“This is an incredible loss for my son,” Brown said. “I can only imagine the hole that his absence left for all of his students in his class family.”
Brown approaches her job with a lot of fear these days — fear that protocols are being ignored and the devastating consequences that could have on the health of school staff members. She has continued to tell her students how lucky she is to have her job, but her optimism is fading.
“I worry that enthusiasm and that energy and that love of the work is compromised by the situation we’re being put in right now,” she said.
On Sunday night, Brown said she found herself facing “a terrible choice — the one that places the needs of my students at odds with my own personal safety and the health and safety of my family,” she said.
“So I have to decide, do I take my personal days and miss that time and those connections with my students, knowing that I may soon need those days if I get sick,” Brown said. “The kids lose when we’re put in this position.”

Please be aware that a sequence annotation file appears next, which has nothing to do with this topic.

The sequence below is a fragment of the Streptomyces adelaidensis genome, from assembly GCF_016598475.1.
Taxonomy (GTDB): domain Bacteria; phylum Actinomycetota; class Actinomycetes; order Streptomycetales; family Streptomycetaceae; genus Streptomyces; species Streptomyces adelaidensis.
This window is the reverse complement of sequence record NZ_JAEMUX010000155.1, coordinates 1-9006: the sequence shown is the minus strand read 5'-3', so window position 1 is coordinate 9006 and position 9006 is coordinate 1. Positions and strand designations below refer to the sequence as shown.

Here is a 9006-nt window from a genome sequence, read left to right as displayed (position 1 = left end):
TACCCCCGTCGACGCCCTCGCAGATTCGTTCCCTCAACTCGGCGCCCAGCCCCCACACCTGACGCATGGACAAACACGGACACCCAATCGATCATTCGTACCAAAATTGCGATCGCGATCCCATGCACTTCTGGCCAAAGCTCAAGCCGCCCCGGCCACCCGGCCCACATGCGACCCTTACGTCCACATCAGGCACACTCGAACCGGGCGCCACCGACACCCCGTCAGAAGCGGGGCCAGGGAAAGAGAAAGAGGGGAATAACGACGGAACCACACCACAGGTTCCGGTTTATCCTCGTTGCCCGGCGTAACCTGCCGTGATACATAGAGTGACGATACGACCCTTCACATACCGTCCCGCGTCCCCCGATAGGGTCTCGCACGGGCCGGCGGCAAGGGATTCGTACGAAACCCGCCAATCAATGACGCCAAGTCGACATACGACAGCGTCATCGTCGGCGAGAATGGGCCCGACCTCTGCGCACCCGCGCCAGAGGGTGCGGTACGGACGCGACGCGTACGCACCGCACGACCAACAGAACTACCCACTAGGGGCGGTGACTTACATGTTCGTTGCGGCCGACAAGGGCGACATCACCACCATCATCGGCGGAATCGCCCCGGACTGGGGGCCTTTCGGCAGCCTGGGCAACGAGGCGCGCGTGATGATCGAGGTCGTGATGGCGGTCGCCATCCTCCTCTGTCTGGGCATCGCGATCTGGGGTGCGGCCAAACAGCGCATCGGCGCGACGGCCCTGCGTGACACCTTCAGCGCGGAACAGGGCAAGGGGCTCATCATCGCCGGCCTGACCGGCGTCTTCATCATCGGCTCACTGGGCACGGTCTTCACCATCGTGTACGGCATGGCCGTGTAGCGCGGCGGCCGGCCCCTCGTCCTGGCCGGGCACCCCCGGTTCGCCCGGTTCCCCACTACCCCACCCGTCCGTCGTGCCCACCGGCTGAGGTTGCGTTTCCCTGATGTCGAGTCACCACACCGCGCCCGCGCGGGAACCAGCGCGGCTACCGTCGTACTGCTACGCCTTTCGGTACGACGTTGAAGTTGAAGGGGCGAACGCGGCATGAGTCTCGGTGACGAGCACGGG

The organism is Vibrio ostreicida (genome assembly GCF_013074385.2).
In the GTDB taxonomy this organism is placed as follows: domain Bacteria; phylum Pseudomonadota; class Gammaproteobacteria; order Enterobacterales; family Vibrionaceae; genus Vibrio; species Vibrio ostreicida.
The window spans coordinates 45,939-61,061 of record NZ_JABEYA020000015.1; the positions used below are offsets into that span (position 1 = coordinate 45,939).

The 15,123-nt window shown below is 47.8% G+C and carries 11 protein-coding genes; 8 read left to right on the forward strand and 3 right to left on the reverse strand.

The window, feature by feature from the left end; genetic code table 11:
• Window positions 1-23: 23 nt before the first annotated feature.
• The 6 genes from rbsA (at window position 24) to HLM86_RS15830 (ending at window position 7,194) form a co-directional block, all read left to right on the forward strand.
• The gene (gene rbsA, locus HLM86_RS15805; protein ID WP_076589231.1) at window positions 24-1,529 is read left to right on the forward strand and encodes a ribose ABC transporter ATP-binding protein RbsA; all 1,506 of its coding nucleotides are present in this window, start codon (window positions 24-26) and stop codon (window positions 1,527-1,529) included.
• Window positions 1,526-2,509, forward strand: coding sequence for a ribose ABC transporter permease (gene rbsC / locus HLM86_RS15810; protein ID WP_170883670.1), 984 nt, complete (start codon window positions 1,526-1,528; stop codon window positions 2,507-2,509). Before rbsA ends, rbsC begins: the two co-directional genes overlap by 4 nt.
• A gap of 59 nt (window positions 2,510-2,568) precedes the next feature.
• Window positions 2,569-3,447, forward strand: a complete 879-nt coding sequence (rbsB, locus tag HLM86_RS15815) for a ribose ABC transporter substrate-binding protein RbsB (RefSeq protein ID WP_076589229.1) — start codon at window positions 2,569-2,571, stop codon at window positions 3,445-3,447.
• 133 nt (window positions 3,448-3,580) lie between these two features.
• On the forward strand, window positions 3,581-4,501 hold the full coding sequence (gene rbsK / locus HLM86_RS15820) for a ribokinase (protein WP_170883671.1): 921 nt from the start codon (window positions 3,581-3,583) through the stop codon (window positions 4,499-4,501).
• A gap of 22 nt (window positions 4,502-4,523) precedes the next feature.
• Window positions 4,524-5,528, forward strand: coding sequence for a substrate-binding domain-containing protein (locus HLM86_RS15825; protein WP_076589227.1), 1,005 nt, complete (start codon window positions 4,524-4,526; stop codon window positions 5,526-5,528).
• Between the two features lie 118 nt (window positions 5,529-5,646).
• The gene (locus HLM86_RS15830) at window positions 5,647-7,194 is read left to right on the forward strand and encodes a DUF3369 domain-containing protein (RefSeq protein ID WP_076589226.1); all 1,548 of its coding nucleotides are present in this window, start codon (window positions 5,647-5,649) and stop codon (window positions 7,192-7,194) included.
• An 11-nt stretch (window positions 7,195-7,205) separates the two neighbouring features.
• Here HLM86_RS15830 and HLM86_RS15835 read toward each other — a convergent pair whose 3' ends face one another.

Karen Ortiz, a third grade teacher and a longtime educator in the district, is so frustrated that she is considering retiring and has contacted the Colorado Public Employees’ Retirement Association to learn more.
“My health and well-being are extremely important,” Ortiz, 56, said, noting that she has elderly relatives she now is not able to see.
Has Sunset Park Elementary School experienced an outbreak?
Some educators from Pueblo School District 60 have raised additional concerns that district leaders don’t trust teachers as professionals who can excel from home.
But in a statement, the district maintained that it views teachers as “true professionals who are dedicated to serving our students.”
“We trust them fully and value them and that’s why we want to support them with the resources they need to conduct their job fully,” the statement read. “We believe that we can support them best when they are working from within the classroom.”
And although the staff insists the Sunset Park has experienced an outbreak, what happened at their school has not been classified that way by the district or the county health department.
Under Colorado Department of Public Health and Environment guidelines, an outbreak occurs when the virus is transmitted between at least two unrelated households within a 14-day period. To classify multiple cases as an outbreak, PDPHE must verify that cases are linked and then the department assesses the number of cases and how the virus is moving, said Sarah Joseph, a spokeswoman for the county health department.